“Geez”, dad said, “I hope there’s enough snow to sled on. We haven’t had much this year!”
I was figuring out that if I asked mom and dad more questions, at least questions that didn’t make them worried about me, that they’d talk more and I’d learn more about stuff, about everything.
“We haven’t?” I asked.
He pushed his lips together and took off his glasses to rub his eyes, then put them back on and shook his head. “Nope”, he just said, which didn’t help me figure out anything. So I kept asking.
“Why not?”, I asked.
“You know, Cloob”, he said, looking up at the trees on either side of us as we walked, “I don’t really know. I’m not a science guy. My friend Walter, remember he’s the guy that got you all those Tom Swift books for your birthday, now he IS a science guy and he probably could at least give you an informed opinion on that question.”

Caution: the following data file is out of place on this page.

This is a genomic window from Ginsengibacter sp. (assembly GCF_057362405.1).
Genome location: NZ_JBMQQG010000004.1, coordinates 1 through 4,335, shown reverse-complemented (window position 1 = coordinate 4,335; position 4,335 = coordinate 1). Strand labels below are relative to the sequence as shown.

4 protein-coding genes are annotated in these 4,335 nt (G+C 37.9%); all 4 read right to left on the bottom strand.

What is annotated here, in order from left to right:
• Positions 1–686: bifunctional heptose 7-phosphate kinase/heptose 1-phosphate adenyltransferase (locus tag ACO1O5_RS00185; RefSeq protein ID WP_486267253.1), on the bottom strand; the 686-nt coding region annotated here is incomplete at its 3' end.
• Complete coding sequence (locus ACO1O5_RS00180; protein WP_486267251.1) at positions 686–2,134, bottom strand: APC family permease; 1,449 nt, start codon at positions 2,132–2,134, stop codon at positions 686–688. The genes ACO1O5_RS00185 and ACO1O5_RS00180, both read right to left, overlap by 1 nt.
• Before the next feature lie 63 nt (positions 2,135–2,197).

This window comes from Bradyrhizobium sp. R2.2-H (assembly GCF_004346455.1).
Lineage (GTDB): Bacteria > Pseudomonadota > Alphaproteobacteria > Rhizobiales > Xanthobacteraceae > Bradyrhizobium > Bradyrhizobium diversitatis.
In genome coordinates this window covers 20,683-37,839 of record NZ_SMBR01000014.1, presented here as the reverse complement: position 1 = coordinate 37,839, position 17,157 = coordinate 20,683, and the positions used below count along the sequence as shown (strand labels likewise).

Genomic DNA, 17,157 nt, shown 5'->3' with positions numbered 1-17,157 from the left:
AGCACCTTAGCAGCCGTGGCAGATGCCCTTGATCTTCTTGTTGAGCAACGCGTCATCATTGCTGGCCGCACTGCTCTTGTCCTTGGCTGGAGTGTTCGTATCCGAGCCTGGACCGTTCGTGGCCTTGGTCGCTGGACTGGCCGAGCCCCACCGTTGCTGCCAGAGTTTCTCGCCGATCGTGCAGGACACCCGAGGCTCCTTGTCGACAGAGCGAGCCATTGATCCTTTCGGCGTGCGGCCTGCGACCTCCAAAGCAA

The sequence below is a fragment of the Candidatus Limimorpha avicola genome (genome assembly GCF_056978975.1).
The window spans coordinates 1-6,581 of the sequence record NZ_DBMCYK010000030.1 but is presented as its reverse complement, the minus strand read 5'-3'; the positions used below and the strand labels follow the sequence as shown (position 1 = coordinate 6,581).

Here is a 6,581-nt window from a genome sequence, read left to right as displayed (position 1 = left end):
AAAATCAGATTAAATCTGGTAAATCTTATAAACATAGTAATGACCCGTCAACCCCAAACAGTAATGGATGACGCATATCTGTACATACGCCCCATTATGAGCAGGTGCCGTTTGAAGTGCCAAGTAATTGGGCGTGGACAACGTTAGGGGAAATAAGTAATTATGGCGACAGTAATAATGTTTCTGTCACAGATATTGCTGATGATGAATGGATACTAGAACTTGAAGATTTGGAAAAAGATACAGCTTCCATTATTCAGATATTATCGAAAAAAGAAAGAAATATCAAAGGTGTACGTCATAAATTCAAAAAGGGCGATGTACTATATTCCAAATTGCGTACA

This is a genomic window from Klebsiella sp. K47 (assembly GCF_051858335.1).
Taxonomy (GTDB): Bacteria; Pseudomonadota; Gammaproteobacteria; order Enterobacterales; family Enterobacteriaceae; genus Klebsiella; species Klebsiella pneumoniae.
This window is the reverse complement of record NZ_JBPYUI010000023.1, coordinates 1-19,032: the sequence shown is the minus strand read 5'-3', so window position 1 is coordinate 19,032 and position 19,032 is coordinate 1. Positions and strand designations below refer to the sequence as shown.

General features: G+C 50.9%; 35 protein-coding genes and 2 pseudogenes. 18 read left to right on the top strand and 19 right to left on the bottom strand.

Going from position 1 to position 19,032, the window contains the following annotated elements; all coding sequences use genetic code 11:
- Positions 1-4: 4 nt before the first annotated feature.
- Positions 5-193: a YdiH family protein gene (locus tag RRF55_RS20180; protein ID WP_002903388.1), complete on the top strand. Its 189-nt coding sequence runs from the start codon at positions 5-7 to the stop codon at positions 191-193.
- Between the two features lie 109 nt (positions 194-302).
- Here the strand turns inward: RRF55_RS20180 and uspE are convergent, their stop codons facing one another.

“An informed opinion?” I asked.
“Yeah”, he said, “He’s studied how weather works with the Earth spinning and the atmosphere, you know, all the air up there”, dad waved his arms above his head, “And what causes it to snow more or less around where we live. Something about ‘lake effects’ I think.”
“Like that ‘sunny’ guy on TV that tells you about the weather and tries to be silly?” I asked.
“Well”, dad said, shaking his head, “I think that guy is more of a comedian than a scientist.”
“A comedian?” I asked.
“Someone who makes people laugh”, he said, “You know, like Jackie Gleason.”
“Jackie Gleason?” I asked.
Dad pushed his lips together. “You probably haven’t heard of him”, he said. I shook my head.
“Like that kid that comes to Molly’s parties, that’s older than you”, he said.
“Ricky?” I asked.
“Yeah him”, he said, wagging his finger in front of his face, “That kid’s a comedian!”
I chuckled and nodded and said, “He is funny, but he thinks he knows everything even when he doesn’t.”
His eyes twinkled and he said, “We call that a ‘know it all’.”
“Even if he doesn’t really know it all?” I asked.
“Yep”, he said, nodding his head and smiling, “ESPECIALLY if he doesn’t!” That didn’t make sense, and I wrinkled MY nose and looked at him.